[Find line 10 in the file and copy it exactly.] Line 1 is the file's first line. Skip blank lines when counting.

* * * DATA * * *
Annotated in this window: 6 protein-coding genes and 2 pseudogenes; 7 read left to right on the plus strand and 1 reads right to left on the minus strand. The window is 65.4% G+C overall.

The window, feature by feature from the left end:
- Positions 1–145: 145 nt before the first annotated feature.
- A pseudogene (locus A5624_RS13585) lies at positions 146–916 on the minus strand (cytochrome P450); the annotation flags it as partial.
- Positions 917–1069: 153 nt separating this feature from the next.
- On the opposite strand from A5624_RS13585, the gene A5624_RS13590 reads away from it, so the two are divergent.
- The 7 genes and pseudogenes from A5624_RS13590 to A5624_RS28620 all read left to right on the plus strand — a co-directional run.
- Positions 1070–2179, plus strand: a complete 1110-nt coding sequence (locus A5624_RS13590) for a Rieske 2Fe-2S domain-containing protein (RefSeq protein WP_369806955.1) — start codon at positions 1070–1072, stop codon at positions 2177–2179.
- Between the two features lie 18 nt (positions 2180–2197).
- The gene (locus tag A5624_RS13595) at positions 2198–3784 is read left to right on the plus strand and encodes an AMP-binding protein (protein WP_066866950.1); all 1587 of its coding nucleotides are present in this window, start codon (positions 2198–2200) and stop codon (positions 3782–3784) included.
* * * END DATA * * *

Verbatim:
- The gene (locus tag A5624_RS13595) at positions 2198–3784 is read left to right on the plus strand and encodes an AMP-binding protein (protein WP_066866950.1); all 1587 of its coding nucleotides are present in this window, start codon (positions 2198–2200) and stop codon (positions 3782–3784) included.